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San Diego paying $5M to soccer company it evicted from North Park water tower site over safety concerns

San Diego is paying out $5 million to an indoor soccer company that city officials evicted from the rooftop of the North Park reservoir in 2019 over concerns the roof was not structurally sound and could collapse.

The payout settles a lawsuit filed by San Diego Indoor Soccer, which said it was forced abruptly to shut down dozens of thriving indoor soccer leagues and abandon many expensive upgrades it had made to the city-owned site after taking it over in 1988.

In its lawsuit, San Diego Indoor Soccer said it was generating monthly revenue of more than $153,000 when the city shut down the facility and evicted the company from the site, which is next to the iconic North Park water tower on Howard Avenue just south of El Cajon Boulevard.

The payout covers lost revenue, compensation for upgrades to the 92,500-square-foot rooftop site and loss of property — benches, fencing, leaf blowers, picnic tables, a wireless camera system and other items.

San Diego Indoor Soccer had also built offices, created bleachers, maintained an elevator and multiple soccer fields and installed scoreboards, turf, energy panels, lighting and fencing.

The city had been charging the company $5,600 in monthly rent, which was subject to increases based on inflation.

In October 2019, city officials sent San Diego Indoor Soccer a letter saying that a recent evaluation “revealed the roof system beneath the soccer fields is in poor condition and does not meet the current California Building Code for recreation activities such as a soccer field.”

The city included with the letter a report from a structural engineer that said using the roof for sports or assembly-like functions posed “an imminent danger that could result in an abrupt mode of failure of the roof structure.”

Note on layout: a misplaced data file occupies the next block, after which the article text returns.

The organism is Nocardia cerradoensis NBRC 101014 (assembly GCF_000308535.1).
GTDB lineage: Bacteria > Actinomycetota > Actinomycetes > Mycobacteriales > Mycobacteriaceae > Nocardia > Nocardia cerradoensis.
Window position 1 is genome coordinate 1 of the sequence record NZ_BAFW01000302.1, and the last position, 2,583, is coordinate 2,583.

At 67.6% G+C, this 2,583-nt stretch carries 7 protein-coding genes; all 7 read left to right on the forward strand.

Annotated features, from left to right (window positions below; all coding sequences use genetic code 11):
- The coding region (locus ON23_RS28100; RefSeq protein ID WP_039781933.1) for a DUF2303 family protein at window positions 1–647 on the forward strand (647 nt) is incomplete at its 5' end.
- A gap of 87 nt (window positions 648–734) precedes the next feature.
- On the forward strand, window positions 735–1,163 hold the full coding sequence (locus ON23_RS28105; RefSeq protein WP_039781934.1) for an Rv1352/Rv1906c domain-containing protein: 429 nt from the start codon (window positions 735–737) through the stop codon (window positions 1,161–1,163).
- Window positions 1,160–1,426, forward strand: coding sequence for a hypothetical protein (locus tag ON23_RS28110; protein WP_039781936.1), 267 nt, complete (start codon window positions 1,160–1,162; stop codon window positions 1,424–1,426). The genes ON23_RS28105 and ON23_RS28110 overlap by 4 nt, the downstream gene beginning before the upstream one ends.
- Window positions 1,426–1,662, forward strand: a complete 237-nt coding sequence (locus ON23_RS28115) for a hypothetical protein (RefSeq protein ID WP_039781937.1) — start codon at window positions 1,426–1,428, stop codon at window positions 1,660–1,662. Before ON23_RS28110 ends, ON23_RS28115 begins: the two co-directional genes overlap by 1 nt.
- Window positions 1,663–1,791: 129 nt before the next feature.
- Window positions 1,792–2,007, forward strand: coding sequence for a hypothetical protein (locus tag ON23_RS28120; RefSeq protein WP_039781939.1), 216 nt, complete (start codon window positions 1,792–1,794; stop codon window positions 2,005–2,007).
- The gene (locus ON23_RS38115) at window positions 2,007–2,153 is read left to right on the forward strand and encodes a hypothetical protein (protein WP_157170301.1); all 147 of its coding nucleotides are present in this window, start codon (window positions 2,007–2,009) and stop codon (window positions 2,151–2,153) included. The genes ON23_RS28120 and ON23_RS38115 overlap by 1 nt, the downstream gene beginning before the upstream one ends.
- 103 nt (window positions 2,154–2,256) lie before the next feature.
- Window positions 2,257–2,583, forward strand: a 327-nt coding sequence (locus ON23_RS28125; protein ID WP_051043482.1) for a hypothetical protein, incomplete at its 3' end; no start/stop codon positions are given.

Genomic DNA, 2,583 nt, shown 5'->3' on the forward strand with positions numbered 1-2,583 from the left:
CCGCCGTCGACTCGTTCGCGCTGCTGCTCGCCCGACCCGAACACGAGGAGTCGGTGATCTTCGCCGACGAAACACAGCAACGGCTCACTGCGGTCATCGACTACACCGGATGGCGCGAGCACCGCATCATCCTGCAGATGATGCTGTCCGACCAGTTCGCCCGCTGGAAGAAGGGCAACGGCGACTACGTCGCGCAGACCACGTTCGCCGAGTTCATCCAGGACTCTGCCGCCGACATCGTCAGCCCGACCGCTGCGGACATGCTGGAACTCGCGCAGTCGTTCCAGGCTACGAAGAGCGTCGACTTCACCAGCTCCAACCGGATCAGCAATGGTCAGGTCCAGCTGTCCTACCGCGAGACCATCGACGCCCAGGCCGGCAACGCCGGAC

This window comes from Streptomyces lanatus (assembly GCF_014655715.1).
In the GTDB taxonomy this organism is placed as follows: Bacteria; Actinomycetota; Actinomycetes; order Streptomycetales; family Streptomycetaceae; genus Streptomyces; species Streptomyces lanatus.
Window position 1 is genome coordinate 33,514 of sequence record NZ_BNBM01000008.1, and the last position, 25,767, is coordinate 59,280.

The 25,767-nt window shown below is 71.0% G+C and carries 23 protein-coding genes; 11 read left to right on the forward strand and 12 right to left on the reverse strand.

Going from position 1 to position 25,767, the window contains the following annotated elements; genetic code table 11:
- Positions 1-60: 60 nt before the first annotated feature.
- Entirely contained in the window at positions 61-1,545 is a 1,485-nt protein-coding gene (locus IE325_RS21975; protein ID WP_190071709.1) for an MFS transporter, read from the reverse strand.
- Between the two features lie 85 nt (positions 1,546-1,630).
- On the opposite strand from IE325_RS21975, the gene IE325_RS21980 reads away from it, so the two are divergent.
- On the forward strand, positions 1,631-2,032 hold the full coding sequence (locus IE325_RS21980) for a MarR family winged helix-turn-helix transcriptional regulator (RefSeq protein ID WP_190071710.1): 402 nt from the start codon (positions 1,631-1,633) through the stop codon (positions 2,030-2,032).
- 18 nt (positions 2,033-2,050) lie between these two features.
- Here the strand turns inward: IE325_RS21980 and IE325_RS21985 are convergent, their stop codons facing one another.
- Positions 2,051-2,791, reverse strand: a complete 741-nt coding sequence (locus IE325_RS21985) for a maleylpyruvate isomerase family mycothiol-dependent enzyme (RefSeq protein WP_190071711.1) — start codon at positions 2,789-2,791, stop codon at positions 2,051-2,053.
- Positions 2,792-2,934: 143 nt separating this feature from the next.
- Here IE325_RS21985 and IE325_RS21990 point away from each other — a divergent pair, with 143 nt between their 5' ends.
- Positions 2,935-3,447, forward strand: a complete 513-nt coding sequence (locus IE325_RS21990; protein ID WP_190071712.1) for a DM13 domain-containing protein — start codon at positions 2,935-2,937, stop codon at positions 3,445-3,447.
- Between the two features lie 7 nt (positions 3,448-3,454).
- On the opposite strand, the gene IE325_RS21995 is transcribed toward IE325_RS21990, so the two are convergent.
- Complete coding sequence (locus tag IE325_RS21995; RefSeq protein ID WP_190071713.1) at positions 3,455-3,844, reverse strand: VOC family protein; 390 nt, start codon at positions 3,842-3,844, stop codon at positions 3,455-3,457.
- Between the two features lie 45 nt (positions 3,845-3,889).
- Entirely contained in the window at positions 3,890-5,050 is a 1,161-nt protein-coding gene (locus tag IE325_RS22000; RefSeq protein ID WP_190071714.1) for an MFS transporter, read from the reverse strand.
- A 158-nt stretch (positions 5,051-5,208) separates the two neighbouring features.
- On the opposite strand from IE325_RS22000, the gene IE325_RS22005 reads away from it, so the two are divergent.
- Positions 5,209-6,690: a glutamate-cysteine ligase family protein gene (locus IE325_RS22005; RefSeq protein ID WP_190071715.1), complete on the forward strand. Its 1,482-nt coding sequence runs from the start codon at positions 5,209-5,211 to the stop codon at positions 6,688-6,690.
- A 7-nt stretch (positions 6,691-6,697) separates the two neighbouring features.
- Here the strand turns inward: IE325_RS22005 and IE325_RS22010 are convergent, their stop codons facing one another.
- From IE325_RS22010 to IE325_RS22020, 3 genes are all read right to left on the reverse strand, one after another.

The engineer said corrosion and condensation from a wet environment were partly responsible for the structural deficiencies. He said the roof could only support 40 pounds per square foot, far below the 100 pounds per square foot required for rooftop recreational activities.

In its lawsuit, filed in 2020, San Diego Indoor Soccer contended city officials should have known when they signed a lease in 2003 that the roof was vulnerable to long-term problems.

That contention is based on the structural engineer‘s statement that a 1996 repair effort by the city had uncovered some problems with corrosion and decay. The lawsuit says city officials never told the company about the 1996 work and should not have signed the lease in light of it.

From 1988 to 2003, San Diego Indoor Soccer subleased the property from Folsom’s San Diego Racquet Club, which had previously operated a tennis facility there. Before that, the rooftop had been a used car lot.

The reservoir and water tower were originally built in 1952. They are officially known as the University Heights Water Storage and Pumping Station, because University Heights was considered to occupy a much larger area then, encompassing current-day North Park and other nearby neighborhoods.

The City Council approved the settlement of $4.95 million on July 12. Superior Court Judge Katherine Bacal had scheduled a Feb. 24 civil jury trial in the case.



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